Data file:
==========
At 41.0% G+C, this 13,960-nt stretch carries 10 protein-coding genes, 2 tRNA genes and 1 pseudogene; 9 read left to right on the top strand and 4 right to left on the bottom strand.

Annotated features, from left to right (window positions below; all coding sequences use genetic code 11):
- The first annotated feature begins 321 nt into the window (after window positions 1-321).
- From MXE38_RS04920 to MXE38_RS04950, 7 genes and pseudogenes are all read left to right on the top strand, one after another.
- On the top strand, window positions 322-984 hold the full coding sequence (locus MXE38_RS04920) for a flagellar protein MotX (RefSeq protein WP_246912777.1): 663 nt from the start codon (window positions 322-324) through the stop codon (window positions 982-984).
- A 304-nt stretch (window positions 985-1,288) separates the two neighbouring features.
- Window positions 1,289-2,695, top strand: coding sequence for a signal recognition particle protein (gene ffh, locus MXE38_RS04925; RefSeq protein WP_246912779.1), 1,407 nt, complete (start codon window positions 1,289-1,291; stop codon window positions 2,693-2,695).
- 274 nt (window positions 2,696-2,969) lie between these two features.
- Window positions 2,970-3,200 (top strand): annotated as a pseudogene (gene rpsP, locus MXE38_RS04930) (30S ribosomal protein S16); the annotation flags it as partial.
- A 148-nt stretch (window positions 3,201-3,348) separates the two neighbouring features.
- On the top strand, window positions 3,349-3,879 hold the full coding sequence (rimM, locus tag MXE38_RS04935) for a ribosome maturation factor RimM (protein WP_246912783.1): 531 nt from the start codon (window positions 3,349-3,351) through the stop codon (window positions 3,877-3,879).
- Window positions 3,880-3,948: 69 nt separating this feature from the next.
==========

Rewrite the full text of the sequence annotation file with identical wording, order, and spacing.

At 41.0% G+C, this 13,960-nt stretch carries 10 protein-coding genes, 2 tRNA genes and 1 pseudogene; 9 read left to right on the top strand and 4 right to left on the bottom strand.

Annotated features, from left to right (window positions below; all coding sequences use genetic code 11):
- The first annotated feature begins 321 nt into the window (after window positions 1-321).
- From MXE38_RS04920 to MXE38_RS04950, 7 genes and pseudogenes are all read left to right on the top strand, one after another.
- On the top strand, window positions 322-984 hold the full coding sequence (locus MXE38_RS04920) for a flagellar protein MotX (RefSeq protein WP_246912777.1): 663 nt from the start codon (window positions 322-324) through the stop codon (window positions 982-984).
- A 304-nt stretch (window positions 985-1,288) separates the two neighbouring features.
- Window positions 1,289-2,695, top strand: coding sequence for a signal recognition particle protein (gene ffh, locus MXE38_RS04925; RefSeq protein WP_246912779.1), 1,407 nt, complete (start codon window positions 1,289-1,291; stop codon window positions 2,693-2,695).
- 274 nt (window positions 2,696-2,969) lie between these two features.
- Window positions 2,970-3,200 (top strand): annotated as a pseudogene (gene rpsP, locus MXE38_RS04930) (30S ribosomal protein S16); the annotation flags it as partial.
- A 148-nt stretch (window positions 3,201-3,348) separates the two neighbouring features.
- On the top strand, window positions 3,349-3,879 hold the full coding sequence (rimM, locus tag MXE38_RS04935) for a ribosome maturation factor RimM (protein WP_246912783.1): 531 nt from the start codon (window positions 3,349-3,351) through the stop codon (window positions 3,877-3,879).
- Window positions 3,880-3,948: 69 nt separating this feature from the next.